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yourfanat wrote: I am using another tool for Oracle developers - dbForge Studio for Oracle. This IDE has lots of usefull features, among them: oracle designer, code competion and formatter, query builder, debugger, profiler, erxport/import, reports and many others. The latest version supports Oracle 12C. More information here.

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HELLO, My Name is Cloud_009…
…scrolls across the small 16:9 LCD protruding from my chest cavity

…scrolls across the small 16:9 LCD protruding from my chest cavity.

In case you missed it, I’m from the future, where we all have become our own personal cloud.  Some clouds you can actually see, like auras, but look somewhat like the classic Peanuts character Pigpen.  We’ve all become walking antennas, routers, hotspots and hubs for all the other personal clouds.  If auto-discovery is enabled, once you are in range of a ‘friend’ that you ‘like,’ a few beeps go off and they appear as an icon right in our own retina.  You remember those smart phones that allowed users to tap the phones to send a picture or file?  Now, all we have to do is crank up some digital audio and do a move called ‘The Bump.’  It’s based on some ancient 1970′s fad dance where participants would lightly ‘bump’ hips to the beat of the music.  Today we use it to exchange data.  A bump or two and you’ve shared your music library.  A hip-check, your movie collection.  Passing gas is kinda like your old computer’s recycle bin that you need to empty every so often.

All this works in conjunction with the IPv6 chip inserted into the freshly cut umbilical cord of every newborn, so it heals right into the system.  As you grow, the bellybutton also becomes a power source – you can interchange belly-ring connections and power almost any device with the solar plexus.  But we really do not carry ‘mobile’ devices anymore since their functionality is now mostly built in to our carcasses.  Our ear and earlobe have evolved to have the capability of answering calls or listening to audio just by pushing in the outer ear plug or as you used to call it, the tragus.  The earlobe itself is a highly sensitive bio-metric scanner that’ll check your thumbprint and if authenticated, will unlock your car, home or any other item that you program.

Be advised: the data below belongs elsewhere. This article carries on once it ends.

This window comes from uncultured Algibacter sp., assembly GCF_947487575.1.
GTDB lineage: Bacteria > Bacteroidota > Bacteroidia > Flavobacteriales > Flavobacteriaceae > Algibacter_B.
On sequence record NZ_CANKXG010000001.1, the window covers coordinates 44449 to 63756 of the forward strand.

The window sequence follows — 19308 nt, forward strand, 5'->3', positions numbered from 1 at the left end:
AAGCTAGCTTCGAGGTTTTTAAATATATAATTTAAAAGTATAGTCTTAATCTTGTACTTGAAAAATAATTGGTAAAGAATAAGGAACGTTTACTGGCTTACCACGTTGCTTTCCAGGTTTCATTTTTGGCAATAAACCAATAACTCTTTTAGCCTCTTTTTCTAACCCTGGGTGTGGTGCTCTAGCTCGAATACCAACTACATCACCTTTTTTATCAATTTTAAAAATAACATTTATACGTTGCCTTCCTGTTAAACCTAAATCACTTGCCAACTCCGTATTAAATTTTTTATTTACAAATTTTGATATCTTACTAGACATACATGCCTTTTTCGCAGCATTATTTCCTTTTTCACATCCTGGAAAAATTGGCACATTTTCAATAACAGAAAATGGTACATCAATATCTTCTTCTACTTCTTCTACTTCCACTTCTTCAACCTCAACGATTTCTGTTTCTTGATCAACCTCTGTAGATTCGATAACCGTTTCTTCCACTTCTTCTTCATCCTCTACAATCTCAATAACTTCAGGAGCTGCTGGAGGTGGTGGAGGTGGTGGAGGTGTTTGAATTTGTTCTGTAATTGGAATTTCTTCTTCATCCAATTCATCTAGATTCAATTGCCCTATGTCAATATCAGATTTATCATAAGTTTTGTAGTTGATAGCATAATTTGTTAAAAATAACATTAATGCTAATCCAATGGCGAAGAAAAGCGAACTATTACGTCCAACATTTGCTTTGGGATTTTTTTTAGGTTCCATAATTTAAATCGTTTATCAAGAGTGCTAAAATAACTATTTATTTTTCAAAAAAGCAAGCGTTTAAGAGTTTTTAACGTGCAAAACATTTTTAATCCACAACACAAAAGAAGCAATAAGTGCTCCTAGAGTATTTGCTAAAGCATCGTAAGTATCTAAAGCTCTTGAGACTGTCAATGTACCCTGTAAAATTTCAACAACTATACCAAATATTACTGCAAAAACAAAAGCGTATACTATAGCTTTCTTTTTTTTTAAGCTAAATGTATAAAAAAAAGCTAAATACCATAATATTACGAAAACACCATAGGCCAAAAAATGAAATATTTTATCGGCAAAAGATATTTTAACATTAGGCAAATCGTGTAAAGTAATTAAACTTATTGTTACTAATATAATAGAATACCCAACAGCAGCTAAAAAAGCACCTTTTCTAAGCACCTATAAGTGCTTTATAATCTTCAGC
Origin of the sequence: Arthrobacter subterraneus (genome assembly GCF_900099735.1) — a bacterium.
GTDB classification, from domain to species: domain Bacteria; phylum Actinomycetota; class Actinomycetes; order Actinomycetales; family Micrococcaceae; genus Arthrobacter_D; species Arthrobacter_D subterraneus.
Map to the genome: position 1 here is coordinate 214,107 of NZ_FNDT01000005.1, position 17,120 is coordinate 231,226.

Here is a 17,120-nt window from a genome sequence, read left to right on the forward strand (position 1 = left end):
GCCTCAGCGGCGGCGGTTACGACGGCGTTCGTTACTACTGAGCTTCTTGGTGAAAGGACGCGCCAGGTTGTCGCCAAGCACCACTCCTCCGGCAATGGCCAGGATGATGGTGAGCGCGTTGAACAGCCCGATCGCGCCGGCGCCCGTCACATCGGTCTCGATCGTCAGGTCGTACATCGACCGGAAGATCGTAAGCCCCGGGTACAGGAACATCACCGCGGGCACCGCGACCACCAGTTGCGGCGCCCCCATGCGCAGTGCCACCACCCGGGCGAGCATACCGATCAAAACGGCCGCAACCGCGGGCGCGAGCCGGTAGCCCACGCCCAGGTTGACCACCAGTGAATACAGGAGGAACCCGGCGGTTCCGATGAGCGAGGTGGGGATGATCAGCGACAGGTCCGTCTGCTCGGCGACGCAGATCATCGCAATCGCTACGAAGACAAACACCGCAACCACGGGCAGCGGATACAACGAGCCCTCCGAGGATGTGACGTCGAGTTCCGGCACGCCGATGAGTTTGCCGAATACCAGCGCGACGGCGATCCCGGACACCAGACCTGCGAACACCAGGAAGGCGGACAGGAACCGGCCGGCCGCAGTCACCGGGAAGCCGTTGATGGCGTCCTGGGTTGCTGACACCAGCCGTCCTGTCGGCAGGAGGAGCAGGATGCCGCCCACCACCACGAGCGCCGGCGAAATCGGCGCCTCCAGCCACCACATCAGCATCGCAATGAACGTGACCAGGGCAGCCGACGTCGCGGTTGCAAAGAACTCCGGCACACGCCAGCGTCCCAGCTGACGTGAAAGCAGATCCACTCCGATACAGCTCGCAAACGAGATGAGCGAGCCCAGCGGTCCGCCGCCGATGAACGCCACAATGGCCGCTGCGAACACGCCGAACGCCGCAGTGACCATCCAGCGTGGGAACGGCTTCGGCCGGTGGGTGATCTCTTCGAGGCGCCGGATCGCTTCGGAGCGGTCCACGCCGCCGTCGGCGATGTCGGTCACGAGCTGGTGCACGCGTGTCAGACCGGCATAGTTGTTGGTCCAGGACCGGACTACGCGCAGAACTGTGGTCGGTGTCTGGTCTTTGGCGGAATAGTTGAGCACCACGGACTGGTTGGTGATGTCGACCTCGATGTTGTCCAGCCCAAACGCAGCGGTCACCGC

We each have a cloud identifier to distinguish our identity.  I’m Cloud_009.  I used to be Cloud_337528 but since I’m usually happy, have a strong security posture and graduated from ISO University, I was recently upgraded.  You’re probably wondering if I know Cloud_007.  We’ve met a couple times but I try to stay away from the espionage cloud since you really don’t know what you may catch in there.  Lots of infecting, crashing and drive-by Bumps.

I’m also able to segment parts of my cloud for work and play.  Some clouds do top half/bottom half but I like to go right down the middle.  When enabled, my right side handles my work/corporate data and the left does my personal stuff.  Because I’m flexible, the percentages can adjust on the spot when the demand goes up.  From 9-5, I might use up to 80% of my cloud-body for work related computations with the other 20% reserved for bathroom breaks, eating, breathing, recharging and any other personal activities.  The data stays separate, secure and encrypted.

Well, I got a hologram coming in that I need to watch but it was nice talking with you.  We don’t do much of that anymore since most messages are sent telepathically these days.

ps

Related:

Connect with Peter: Connect with F5:
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About Peter Silva
Peter is an F5 evangelist for security, IoT, mobile and core. His background in theatre brings the slightly theatrical and fairly technical together to cover training, writing, speaking, along with overall product evangelism for F5. He's also produced over 350 videos and recorded over 50 audio whitepapers. After working in Professional Theatre for 10 years, Peter decided to change careers. Starting out with a small VAR selling Netopia routers and the Instant Internet box, he soon became one of the first six Internet Specialists for AT&T managing customers on the original ATT WorldNet network.

Now having his Telco background he moved to Verio to focus on access, IP security along with web hosting. After losing a deal to Exodus Communications (now Savvis) for technical reasons, the customer still wanted Peter as their local SE contact so Exodus made him an offer he couldn’t refuse. As only the third person hired in the Midwest, he helped Exodus grow from an executive suite to two enormous datacenters in the Chicago land area working with such customers as Ticketmaster, Rolling Stone, uBid, Orbitz, Best Buy and others.

Writer, speaker and Video Host, he's also been in such plays as The Glass Menagerie, All’s Well That Ends Well, Cinderella and others.

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